Quiet Disclosure & Form 3520

Quiet Disclosure & Form 3520

Quiet Disclosure & Form 3520

Quiet Disclosure & Form 3520: When a U.S. person receives a gift from a Foreign Person — especially when the gift comes from a Family Member — U.S. Tax Law is literally the last thing on their mind. A quick Google Search reveals that in nearly all situations, receiving a gift from a foreign person is not a taxable evening.

Therefore, the gift amount is not included as income on the U.S Person recipient’s tax return.

But, a further review of the law would reveal that while the gift amount is not taxable, the U.S. recipient must still report the gift to the IRS when it meets the threshold for reporting.

If a person fails to report the form timely, or file it late and show reasonable cause — the penalties can be exorbitant.

It may lead a person to consider make a Form 3520 Quiet Disclosure.

IRS Form 3520 Penalties 

As provided in the Form 3520 Instructions:

“In the case of a failure to timely report foreign gifts described in section 6039F, the IRS will determine the income tax consequences of the receipt of such gift, and a penalty equal to 5% of the amount of such foreign gifts applies for each month for which the failure to report continues (not to exceed a total of 25%).

No penalty will be imposed if the taxpayer can demonstrate that the failure to comply was due to reasonable cause and not willful neglect. See section 6039F for additional information.”

26 U.S.C. 6039F

When it comes to Foreign Gift penalties, 26 U.S.C. 6039F provides the following:

(c) Penalty for failure to file information

(1) In general

If a United States person fails to furnish the information required by subsection (a) with respect to any foreign gift within the time prescribed therefor (including extensions)—

(A) the tax consequences of the receipt of such gift shall be determined by the Secretary, and

(B) such United States person shall pay (upon notice and demand by the Secretary and in the same manner as tax) an amount equal to 5 percent of the amount of such foreign gift for each month for which the failure continues (not to exceed 25 percent of such amount in the aggregate).

(2) Reasonable cause exception Paragraph (1) shall not apply to any failure to report a foreign gift if the United States person shows that the failure is due to reasonable cause and not due to willful neglect.”

Should I Silently Disclose Form 3520?

No, absolutely not.

A Quiet Disclosure is when a person circumvents the established offshore disclosure reporting programs such as Voluntary Disclosure (VDP), Streamlined Filing (SFCP) or Delinquency & Reasonable Cause. Rather, the person just submits the Form 3520, hoping the IRS does not discover the late filing.

This can be very dangerous. 

First, the IRS is in the business of assessing automatic Form 3520 Penalties at 25% value of the gift.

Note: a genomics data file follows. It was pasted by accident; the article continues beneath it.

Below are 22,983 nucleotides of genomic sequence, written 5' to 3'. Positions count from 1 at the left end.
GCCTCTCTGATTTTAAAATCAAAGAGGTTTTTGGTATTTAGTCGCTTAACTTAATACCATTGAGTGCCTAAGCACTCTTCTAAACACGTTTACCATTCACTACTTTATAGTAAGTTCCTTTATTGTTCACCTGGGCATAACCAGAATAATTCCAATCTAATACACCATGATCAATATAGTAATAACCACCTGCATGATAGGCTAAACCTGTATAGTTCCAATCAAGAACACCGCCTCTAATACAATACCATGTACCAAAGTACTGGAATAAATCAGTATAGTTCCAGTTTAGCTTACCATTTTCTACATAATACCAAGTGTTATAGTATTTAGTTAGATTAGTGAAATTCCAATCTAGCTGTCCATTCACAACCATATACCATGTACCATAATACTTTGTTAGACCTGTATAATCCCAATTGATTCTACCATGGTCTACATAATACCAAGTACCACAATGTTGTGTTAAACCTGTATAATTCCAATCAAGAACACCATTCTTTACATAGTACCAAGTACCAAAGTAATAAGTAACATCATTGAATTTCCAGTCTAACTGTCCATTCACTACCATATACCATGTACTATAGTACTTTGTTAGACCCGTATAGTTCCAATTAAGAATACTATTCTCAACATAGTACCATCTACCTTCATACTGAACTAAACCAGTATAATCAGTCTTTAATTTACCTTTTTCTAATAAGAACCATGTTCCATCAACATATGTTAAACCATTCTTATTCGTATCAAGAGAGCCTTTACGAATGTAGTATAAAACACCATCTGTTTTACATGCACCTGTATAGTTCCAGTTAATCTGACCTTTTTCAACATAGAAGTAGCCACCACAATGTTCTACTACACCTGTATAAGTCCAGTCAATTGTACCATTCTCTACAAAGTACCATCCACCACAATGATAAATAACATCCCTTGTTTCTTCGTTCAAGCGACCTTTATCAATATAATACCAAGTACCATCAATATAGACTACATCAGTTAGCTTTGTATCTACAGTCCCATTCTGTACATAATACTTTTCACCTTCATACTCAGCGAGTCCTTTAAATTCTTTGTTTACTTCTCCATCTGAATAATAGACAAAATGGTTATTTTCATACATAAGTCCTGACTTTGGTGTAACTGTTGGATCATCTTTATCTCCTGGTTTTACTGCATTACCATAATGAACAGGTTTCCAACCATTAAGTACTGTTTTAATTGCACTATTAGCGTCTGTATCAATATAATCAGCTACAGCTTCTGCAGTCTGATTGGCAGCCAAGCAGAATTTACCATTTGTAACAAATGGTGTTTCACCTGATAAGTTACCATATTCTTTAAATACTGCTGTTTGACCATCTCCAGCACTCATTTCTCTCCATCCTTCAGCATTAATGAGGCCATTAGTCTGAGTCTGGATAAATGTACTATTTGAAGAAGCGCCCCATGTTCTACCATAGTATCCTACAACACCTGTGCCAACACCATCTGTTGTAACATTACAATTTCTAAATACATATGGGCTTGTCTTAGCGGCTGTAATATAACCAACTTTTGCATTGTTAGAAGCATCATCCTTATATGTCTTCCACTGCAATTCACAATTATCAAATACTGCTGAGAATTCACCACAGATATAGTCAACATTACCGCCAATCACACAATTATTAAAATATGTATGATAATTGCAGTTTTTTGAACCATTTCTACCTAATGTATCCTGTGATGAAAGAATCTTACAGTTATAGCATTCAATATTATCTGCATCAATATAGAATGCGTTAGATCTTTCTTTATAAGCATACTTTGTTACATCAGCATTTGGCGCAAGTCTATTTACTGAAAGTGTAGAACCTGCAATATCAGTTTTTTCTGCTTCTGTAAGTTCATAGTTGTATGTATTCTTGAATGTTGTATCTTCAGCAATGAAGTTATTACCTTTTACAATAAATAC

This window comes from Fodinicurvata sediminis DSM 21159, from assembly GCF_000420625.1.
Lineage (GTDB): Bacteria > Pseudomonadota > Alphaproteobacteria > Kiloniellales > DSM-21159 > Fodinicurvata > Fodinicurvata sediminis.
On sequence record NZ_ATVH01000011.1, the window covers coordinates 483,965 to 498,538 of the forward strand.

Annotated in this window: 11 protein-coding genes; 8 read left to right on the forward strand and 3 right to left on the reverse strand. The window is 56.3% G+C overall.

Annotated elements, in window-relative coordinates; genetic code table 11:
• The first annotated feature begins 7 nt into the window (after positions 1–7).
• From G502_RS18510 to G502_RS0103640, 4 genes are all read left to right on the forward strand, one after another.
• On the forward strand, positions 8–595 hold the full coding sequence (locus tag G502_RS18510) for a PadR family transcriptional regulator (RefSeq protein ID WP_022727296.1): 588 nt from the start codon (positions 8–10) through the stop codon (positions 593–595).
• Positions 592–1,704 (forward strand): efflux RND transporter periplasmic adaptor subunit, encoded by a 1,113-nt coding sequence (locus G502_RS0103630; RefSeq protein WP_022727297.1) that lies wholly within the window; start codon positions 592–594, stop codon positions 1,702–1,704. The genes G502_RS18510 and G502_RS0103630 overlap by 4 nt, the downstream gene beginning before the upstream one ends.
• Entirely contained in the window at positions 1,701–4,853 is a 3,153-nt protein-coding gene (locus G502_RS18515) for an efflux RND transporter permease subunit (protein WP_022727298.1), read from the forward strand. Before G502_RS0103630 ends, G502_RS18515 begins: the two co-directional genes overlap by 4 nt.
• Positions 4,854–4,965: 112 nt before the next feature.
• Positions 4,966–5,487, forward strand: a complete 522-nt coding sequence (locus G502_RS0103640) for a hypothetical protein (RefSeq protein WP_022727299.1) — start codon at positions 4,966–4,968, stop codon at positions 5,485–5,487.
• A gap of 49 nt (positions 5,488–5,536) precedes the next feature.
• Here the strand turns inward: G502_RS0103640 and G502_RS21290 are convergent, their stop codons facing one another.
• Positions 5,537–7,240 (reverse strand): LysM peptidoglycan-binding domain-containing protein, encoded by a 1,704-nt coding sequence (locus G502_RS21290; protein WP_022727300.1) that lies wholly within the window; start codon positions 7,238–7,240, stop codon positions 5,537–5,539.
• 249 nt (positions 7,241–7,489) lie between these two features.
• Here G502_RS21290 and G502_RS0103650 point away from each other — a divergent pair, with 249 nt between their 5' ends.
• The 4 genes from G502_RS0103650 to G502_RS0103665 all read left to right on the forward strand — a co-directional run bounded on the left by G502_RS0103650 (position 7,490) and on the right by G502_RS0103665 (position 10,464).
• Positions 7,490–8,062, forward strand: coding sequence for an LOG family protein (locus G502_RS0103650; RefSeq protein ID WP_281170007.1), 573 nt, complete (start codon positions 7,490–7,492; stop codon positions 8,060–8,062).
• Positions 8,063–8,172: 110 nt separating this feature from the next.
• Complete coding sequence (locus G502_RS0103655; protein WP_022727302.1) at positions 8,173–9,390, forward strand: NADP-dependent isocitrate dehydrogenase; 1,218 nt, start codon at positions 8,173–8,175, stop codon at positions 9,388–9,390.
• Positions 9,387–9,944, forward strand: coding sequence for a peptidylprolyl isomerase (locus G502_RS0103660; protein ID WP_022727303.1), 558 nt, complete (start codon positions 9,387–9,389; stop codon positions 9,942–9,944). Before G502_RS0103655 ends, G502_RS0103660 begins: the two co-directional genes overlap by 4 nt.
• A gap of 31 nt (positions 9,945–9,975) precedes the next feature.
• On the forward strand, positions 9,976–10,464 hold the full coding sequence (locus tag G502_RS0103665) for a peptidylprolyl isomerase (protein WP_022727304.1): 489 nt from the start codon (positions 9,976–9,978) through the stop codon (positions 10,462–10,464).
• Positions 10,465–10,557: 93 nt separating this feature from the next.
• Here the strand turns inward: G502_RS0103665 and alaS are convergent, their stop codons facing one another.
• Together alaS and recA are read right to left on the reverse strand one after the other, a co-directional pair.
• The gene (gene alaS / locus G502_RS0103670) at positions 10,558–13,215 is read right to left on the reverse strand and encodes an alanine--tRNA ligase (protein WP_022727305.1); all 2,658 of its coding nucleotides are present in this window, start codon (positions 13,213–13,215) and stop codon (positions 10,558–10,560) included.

Second, the IRS has made it known it will pursue civil willful and even criminal investigations against anyone they catch.

While the penalties can be bad, oftentimes they can be mitigated through one of the approve offshore disclosure/amnesty programs.

Foreign Gift, Trust, and Inheritance Tax Specialist Team

Our firm specializes exclusively in international tax, and specifically IRS offshore disclosure, including help clients with late reporting of Forms 3520 and 3520-A.

We are the “go-to” firm for other Attorneys, CPAs, Enrolled Agents, Accountants, and Financial Professionals across the globe. Our attorneys have worked with thousands of clients on offshore disclosure matters, including FATCA & FBAR.

Each case is led by a Board-Certified Tax Law Specialist with 20-years experience, and the entire matter (tax and legal) is handled by our team, in-house.

*Please beware of copycat tax and law firms misleading the public about their credentials and experience.

Less than 1% of Tax Attorneys Nationwide Are Certified Specialists

Our lead attorney is one of less than 350 Attorneys (out of more than 200,000 practicing California Attorneys) to earn the Certified Tax Law Specialist credential. The credential is awarded to less than 1% of Attorneys.

Recent Case Highlights

  • We represented a client in an 8-figure disclosure that spanned 7 countries.
  • We represented a high-net-worth client to facilitate a complex expatriation with offshore disclosure.
  • We represented an overseas family with bringing multiple businesses & personal investments into U.S. tax and offshore compliance.
  • We took over a case from a small firm that unsuccessfully submitted multiple clients to IRS Offshore Disclosure.
  • We successfully completed several recent disclosures for clients with assets ranging from $50,000 – $7,000,000+.

How to Hire Experienced Offshore Counsel?

Generally, experienced attorneys in this field will have the following credentials/experience:

  • 20-years experience as a practicing attorney
  • Extensive litigation, high-stakes audit and trial experience
  • Board Certified Tax Law Specialist credential
  • Master’s of Tax Law (LL.M.)
  • Dually Licensed as an EA (Enrolled Agent) or CPA

Interested in Learning More about our Firm?

No matter where in the world you reside, our international tax team can get you IRS offshore compliant.

We specialize in FBAR and FATCA. Contact our firm today for assistance with getting compliant.